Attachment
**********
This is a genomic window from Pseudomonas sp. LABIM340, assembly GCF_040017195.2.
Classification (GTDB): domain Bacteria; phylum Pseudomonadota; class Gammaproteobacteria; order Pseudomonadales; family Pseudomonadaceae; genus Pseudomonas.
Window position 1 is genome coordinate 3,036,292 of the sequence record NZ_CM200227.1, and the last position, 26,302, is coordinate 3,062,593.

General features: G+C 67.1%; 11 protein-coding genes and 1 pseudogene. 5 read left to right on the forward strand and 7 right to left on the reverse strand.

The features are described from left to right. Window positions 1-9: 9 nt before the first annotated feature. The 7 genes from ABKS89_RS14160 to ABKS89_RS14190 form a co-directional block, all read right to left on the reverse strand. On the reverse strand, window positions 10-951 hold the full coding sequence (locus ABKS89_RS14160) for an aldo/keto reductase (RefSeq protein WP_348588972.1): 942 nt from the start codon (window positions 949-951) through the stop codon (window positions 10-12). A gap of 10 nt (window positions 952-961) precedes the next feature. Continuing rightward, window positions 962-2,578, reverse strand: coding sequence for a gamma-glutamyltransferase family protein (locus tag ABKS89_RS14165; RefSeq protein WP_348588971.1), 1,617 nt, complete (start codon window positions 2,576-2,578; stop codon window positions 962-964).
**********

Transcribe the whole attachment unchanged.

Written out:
This is a genomic window from Pseudomonas sp. LABIM340, assembly GCF_040017195.2.
Classification (GTDB): domain Bacteria; phylum Pseudomonadota; class Gammaproteobacteria; order Pseudomonadales; family Pseudomonadaceae; genus Pseudomonas.
Window position 1 is genome coordinate 3,036,292 of the sequence record NZ_CM200227.1, and the last position, 26,302, is coordinate 3,062,593.

General features: G+C 67.1%; 11 protein-coding genes and 1 pseudogene. 5 read left to right on the forward strand and 7 right to left on the reverse strand.

The features are described from left to right. Window positions 1-9: 9 nt before the first annotated feature. The 7 genes from ABKS89_RS14160 to ABKS89_RS14190 form a co-directional block, all read right to left on the reverse strand. On the reverse strand, window positions 10-951 hold the full coding sequence (locus ABKS89_RS14160) for an aldo/keto reductase (RefSeq protein WP_348588972.1): 942 nt from the start codon (window positions 949-951) through the stop codon (window positions 10-12). A gap of 10 nt (window positions 952-961) precedes the next feature. Continuing rightward, window positions 962-2,578, reverse strand: coding sequence for a gamma-glutamyltransferase family protein (locus tag ABKS89_RS14165; RefSeq protein WP_348588971.1), 1,617 nt, complete (start codon window positions 2,576-2,578; stop codon window positions 962-964).